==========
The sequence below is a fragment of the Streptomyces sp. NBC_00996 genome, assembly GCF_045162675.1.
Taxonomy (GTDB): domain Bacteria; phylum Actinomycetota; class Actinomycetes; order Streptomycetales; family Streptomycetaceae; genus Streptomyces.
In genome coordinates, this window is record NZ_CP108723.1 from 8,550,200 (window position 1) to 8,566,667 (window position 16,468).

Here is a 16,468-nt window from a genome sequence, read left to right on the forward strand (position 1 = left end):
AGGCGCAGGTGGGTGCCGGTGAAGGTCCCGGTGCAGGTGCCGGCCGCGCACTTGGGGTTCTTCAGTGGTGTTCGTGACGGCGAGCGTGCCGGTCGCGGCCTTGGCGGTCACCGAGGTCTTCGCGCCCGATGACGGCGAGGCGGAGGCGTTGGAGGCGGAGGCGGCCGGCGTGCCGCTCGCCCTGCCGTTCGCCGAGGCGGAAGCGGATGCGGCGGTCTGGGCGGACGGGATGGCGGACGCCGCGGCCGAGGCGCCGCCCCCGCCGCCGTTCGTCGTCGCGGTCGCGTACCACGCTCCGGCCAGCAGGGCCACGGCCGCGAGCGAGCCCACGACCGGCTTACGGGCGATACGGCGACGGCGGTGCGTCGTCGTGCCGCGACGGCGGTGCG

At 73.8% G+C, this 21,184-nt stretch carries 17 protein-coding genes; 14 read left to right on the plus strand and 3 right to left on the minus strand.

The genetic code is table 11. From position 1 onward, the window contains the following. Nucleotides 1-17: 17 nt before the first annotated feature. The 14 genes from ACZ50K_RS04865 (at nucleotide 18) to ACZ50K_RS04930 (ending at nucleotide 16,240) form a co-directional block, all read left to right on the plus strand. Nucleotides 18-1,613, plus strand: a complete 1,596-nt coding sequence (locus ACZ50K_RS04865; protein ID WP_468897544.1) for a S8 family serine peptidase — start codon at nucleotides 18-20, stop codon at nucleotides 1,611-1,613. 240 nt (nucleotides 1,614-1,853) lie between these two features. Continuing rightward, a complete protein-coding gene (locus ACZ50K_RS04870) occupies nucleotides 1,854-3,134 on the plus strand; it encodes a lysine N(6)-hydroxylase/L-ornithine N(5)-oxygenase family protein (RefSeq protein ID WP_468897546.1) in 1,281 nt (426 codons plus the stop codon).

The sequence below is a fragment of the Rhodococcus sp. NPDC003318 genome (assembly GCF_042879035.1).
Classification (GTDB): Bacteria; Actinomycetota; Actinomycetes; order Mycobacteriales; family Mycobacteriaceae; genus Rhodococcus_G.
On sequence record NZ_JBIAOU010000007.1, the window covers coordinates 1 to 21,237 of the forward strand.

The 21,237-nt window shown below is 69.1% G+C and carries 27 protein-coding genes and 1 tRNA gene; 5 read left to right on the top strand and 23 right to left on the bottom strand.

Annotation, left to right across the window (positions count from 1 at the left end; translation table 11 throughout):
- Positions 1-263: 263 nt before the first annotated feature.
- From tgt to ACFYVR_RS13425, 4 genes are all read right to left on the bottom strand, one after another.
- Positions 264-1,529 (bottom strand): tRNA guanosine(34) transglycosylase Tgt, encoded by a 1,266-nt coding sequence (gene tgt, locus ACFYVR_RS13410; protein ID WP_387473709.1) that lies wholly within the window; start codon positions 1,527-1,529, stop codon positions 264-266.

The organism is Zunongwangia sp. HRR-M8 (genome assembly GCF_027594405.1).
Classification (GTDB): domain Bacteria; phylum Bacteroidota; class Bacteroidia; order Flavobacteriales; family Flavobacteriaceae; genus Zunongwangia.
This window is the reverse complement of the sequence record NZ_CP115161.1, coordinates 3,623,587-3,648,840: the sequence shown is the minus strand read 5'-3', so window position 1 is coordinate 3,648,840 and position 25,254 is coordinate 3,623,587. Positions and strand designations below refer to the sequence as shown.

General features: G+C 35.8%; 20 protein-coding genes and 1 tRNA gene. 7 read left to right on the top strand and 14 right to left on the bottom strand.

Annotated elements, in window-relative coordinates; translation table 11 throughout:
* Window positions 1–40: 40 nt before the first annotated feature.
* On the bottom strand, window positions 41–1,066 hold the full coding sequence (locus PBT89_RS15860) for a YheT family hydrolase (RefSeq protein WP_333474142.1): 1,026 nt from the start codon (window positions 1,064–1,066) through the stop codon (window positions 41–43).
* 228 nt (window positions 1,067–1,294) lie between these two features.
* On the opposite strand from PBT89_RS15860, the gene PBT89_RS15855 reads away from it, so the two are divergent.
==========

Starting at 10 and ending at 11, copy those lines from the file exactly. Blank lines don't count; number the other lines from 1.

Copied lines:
On sequence record NZ_JBIAOU010000007.1, the window covers coordinates 1 to 21,237 of the forward strand.

The 21,237-nt window shown below is 69.1% G+C and carries 27 protein-coding genes and 1 tRNA gene; 5 read left to right on the top strand and 23 right to left on the bottom strand.